Generally speaking, a specimen appropriate for TEM study should be thin enough for electron transmission and representation of the nature of the materials:
i) Thin enough to be treated as a weak phase object;
ii) Electron beam spreading (Refer to interaction volume) within the specimen is negligible.
However, the sample should also be thick enough so that:
i) It can represent the bulk material, which is studied, without significant effects from the two specimen surfaces
ii) Surface contamination does not dominate the signals (e.g. for HRTEM, STEM, EDS, and EELS)
iii) There is sufficient signal from scattering events to give signal to form images or spectra.
For a sample consisting of nano-particles, the specimen thickness can be estimated from their projected shape and size. Additional requirements for the TEM specimen of nano-particles:
The overall thickness of the specimen (including the supporting film and the nano-particles) can satisfy the basic thickness constraints listed above.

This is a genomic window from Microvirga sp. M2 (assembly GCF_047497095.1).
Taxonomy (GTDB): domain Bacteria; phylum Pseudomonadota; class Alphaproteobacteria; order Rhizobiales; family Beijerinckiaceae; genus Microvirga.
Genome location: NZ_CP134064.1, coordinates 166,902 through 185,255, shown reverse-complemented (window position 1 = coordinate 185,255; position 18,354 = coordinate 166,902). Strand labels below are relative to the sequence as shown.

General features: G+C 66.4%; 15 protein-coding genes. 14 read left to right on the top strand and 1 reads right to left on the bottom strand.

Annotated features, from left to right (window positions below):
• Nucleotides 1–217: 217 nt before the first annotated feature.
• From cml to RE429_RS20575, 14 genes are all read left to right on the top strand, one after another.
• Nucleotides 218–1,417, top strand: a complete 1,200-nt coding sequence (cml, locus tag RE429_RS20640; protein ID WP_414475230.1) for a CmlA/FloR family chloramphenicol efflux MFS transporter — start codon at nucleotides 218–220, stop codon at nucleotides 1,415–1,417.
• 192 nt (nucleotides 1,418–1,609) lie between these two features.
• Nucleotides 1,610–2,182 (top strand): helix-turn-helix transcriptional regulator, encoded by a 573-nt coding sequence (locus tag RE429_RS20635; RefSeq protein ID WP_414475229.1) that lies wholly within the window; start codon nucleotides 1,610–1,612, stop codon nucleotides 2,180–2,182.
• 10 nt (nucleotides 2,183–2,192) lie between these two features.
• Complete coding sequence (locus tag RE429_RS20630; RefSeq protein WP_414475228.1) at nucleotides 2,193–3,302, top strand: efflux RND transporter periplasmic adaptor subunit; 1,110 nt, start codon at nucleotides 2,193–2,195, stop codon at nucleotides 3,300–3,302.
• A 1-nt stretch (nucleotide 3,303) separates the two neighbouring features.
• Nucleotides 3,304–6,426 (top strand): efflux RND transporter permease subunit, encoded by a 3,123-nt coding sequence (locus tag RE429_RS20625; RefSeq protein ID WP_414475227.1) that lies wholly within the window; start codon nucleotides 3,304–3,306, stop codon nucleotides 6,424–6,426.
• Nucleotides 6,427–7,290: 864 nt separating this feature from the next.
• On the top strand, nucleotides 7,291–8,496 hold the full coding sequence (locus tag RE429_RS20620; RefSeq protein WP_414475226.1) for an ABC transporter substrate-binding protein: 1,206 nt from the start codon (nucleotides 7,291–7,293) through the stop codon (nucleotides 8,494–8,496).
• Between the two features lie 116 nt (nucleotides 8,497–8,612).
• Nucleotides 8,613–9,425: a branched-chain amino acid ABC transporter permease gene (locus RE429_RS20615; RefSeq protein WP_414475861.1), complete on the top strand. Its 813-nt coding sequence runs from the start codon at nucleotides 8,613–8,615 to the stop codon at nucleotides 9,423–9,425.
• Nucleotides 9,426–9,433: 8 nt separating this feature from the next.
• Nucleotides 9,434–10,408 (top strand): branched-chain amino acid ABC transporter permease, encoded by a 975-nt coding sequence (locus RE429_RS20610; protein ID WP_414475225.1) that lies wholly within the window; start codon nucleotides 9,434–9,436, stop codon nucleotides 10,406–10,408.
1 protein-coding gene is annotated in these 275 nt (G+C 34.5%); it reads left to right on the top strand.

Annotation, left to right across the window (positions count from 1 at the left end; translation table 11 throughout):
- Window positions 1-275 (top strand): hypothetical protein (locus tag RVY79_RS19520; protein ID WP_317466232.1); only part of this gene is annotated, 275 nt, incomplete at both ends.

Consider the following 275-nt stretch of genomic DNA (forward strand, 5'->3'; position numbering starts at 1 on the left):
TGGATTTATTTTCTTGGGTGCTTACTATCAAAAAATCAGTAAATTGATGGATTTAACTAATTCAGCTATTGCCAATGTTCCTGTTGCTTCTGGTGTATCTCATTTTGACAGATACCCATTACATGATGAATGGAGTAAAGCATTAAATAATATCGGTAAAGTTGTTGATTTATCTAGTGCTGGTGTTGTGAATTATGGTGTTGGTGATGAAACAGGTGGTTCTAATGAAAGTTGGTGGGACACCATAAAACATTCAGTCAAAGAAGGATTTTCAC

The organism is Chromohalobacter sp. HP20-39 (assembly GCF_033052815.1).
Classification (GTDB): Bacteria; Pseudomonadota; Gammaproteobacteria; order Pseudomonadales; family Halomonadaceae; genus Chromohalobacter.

Additional requirements for FIB-prepared specimen:
i) The specimen is thick enough so that the unaffected materials can still represent the bulk material which is studied;
ii) Minimizing the amorphised layers on the two surfaces of the specimen.
Furthermore, the required specimen thickness also depends on the technique used for a specific analysis. For extremely high quality TEM analysis, refer to extremely high quality specimens. Although almost no actual specimens satisfy all these criteria mentioned above, the list can give you an idea to get close to the best achievable TEM analysis.